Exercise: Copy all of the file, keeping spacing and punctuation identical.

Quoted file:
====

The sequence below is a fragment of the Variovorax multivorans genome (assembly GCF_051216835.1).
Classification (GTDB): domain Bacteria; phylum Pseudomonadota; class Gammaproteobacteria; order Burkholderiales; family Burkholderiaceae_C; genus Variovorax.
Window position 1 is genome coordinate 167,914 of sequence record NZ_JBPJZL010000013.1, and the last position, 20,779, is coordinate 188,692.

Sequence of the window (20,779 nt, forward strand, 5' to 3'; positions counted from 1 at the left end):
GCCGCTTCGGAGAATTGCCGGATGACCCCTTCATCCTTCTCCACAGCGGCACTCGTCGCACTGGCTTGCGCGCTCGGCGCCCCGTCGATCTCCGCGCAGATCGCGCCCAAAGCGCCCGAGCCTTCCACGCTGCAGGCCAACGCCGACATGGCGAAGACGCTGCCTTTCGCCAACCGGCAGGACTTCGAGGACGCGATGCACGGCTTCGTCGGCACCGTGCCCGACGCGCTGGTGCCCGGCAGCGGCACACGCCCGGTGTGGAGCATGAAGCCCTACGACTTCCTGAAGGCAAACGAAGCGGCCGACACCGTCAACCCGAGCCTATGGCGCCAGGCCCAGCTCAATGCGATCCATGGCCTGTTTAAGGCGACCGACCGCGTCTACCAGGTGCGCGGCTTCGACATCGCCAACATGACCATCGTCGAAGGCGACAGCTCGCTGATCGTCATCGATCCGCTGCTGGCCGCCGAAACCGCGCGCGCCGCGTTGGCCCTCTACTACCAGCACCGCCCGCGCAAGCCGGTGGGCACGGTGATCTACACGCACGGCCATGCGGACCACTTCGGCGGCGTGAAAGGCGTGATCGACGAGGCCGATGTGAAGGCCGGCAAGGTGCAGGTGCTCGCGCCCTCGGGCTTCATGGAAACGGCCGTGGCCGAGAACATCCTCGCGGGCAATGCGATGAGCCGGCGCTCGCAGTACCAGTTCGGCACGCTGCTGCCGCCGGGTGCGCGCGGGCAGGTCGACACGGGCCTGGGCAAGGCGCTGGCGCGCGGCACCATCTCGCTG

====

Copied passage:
The sequence below is a fragment of the Variovorax multivorans genome (assembly GCF_051216835.1).
Classification (GTDB): domain Bacteria; phylum Pseudomonadota; class Gammaproteobacteria; order Burkholderiales; family Burkholderiaceae_C; genus Variovorax.
Window position 1 is genome coordinate 167,914 of sequence record NZ_JBPJZL010000013.1, and the last position, 20,779, is coordinate 188,692.

Sequence of the window (20,779 nt, forward strand, 5' to 3'; positions counted from 1 at the left end):
GCCGCTTCGGAGAATTGCCGGATGACCCCTTCATCCTTCTCCACAGCGGCACTCGTCGCACTGGCTTGCGCGCTCGGCGCCCCGTCGATCTCCGCGCAGATCGCGCCCAAAGCGCCCGAGCCTTCCACGCTGCAGGCCAACGCCGACATGGCGAAGACGCTGCCTTTCGCCAACCGGCAGGACTTCGAGGACGCGATGCACGGCTTCGTCGGCACCGTGCCCGACGCGCTGGTGCCCGGCAGCGGCACACGCCCGGTGTGGAGCATGAAGCCCTACGACTTCCTGAAGGCAAACGAAGCGGCCGACACCGTCAACCCGAGCCTATGGCGCCAGGCCCAGCTCAATGCGATCCATGGCCTGTTTAAGGCGACCGACCGCGTCTACCAGGTGCGCGGCTTCGACATCGCCAACATGACCATCGTCGAAGGCGACAGCTCGCTGATCGTCATCGATCCGCTGCTGGCCGCCGAAACCGCGCGCGCCGCGTTGGCCCTCTACTACCAGCACCGCCCGCGCAAGCCGGTGGGCACGGTGATCTACACGCACGGCCATGCGGACCACTTCGGCGGCGTGAAAGGCGTGATCGACGAGGCCGATGTGAAGGCCGGCAAGGTGCAGGTGCTCGCGCCCTCGGGCTTCATGGAAACGGCCGTGGCCGAGAACATCCTCGCGGGCAATGCGATGAGCCGGCGCTCGCAGTACCAGTTCGGCACGCTGCTGCCGCCGGGTGCGCGCGGGCAGGTCGACACGGGCCTGGGCAAGGCGCTGGCGCGCGGCACCATCTCGCTG